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While Thoroughbred trainers are unhappy with the ban on high toe grabs at California racetracks, there’s scientific research to back up claims that high toe grabs can result in serious injuries. Yet trainers maintain that they and farriers should determine which traction devices are best for various horses and track surfaces.
For track operators, the big concern about toe grabs with horses running on grass has more to do with the condition of the turf than the welfare of the horse. Unfortunately, this thinking has carried over to the new synthetic track surfaces.
With injuries occurring at an increased rate on Polytrack, Cushion Track and Tapeta surfaces, there’s no evidence to support a ban on toe grabs.
Trainers at several tracks have reported major concerns with synthetic surfaces due to temperature swings, gripping ability, balled-up fibers, fiber kickback during races and worries about the proper mixing of track materials. Polytrack is a mixture of sand, rubber, carpet fibers and wax.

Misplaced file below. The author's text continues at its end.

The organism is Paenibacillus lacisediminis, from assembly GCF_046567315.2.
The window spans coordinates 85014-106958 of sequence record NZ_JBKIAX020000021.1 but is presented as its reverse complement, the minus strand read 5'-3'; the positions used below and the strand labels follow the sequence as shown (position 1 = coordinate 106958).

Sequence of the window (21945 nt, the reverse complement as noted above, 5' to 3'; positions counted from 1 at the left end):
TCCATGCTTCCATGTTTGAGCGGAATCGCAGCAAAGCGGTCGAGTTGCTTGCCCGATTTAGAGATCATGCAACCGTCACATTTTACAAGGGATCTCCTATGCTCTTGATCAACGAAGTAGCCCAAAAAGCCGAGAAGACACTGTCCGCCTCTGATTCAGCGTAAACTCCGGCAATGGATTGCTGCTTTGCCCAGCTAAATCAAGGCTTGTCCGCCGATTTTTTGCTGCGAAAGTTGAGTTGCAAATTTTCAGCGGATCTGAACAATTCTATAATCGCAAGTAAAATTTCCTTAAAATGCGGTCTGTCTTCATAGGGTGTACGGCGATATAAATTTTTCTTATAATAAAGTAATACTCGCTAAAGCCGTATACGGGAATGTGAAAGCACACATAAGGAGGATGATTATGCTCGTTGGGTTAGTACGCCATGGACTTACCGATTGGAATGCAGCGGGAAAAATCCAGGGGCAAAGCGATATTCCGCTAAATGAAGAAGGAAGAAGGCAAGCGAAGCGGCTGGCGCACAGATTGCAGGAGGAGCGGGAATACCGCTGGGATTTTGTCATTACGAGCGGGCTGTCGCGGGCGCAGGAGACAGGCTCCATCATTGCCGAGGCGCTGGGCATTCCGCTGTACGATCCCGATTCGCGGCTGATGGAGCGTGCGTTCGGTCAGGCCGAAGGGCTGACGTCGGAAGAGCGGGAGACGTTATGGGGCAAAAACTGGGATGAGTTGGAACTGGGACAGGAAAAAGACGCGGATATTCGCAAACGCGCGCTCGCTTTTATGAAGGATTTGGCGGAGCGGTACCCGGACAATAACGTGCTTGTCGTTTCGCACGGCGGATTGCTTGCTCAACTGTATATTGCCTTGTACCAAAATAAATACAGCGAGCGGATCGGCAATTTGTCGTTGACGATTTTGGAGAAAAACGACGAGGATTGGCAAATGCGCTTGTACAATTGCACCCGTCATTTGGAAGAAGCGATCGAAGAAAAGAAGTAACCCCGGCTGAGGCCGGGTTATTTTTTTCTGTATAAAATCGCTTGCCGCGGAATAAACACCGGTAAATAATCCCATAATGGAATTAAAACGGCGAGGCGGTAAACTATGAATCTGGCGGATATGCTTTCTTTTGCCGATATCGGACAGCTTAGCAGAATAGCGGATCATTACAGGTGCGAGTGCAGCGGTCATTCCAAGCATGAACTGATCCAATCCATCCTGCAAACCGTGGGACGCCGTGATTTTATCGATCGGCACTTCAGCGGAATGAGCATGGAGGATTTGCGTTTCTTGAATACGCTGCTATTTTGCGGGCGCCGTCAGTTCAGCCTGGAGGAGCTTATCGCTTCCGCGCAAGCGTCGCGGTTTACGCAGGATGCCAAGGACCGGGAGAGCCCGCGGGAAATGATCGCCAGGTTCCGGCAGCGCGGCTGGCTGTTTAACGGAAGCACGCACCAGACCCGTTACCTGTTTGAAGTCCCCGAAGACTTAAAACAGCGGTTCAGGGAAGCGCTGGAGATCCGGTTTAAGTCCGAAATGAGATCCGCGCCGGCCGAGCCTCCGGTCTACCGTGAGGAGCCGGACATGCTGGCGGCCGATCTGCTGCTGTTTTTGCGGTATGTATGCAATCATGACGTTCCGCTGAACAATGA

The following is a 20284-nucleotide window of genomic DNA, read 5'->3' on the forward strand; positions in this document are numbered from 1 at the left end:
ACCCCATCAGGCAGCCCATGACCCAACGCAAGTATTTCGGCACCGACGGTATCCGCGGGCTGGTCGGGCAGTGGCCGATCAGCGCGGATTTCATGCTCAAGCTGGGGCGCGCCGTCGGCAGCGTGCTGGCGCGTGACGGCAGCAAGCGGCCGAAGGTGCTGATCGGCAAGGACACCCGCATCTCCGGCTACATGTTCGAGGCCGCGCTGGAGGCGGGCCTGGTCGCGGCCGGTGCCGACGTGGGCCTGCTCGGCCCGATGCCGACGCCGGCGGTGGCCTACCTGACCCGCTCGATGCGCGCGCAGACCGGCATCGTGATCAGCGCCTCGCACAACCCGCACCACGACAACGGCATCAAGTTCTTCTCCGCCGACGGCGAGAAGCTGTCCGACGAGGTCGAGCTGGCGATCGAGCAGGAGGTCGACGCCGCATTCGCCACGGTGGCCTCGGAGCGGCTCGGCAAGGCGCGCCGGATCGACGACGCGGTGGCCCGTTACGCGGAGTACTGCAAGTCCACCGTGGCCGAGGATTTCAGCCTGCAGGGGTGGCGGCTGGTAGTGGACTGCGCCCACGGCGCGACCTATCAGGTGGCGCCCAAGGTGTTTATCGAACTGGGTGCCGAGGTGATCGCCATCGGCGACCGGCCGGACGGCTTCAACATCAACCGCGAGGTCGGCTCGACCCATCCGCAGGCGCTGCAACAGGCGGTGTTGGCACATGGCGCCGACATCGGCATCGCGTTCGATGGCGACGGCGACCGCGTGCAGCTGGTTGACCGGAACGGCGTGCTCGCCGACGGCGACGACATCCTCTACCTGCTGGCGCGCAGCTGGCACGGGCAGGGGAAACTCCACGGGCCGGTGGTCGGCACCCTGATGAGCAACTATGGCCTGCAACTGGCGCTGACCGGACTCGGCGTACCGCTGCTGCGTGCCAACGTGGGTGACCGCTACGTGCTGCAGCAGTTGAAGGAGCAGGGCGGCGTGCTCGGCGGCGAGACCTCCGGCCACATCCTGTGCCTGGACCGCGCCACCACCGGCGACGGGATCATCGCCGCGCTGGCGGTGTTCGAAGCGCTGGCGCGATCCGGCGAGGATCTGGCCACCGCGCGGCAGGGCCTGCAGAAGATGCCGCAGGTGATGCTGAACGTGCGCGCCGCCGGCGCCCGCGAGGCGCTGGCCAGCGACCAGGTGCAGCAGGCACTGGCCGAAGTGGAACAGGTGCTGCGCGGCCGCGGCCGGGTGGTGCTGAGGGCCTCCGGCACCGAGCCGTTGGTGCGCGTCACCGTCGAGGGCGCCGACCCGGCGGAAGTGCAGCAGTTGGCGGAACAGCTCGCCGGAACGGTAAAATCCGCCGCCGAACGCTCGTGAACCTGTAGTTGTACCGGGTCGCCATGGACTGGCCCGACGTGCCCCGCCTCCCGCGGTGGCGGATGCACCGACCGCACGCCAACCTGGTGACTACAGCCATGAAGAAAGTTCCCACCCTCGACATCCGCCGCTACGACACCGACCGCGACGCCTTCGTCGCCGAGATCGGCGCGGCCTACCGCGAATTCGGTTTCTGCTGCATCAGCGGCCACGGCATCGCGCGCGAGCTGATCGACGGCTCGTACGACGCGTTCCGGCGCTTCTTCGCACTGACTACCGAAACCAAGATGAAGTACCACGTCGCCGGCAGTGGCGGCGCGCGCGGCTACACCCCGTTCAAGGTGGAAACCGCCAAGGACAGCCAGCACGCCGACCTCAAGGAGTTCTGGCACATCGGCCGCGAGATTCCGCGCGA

Turfway Park reported four catastrophic breakdowns during the first 6 weeks of 2007 on the Polytrack surface. Last summer, new materials were added to the track which led to faster times, but disappeared once cold winter weather arrived.
Canada’s Woodbine operation near Toronto installed a 1-mile Polytrack surface in the summer of 2006. In mid-November, track stewards banned toe grabs that were more than 1/4 inch long, turndowns, jar calks, stickers, rims and mud nails to protect the surface. When horses were injured, officials relented and allowed…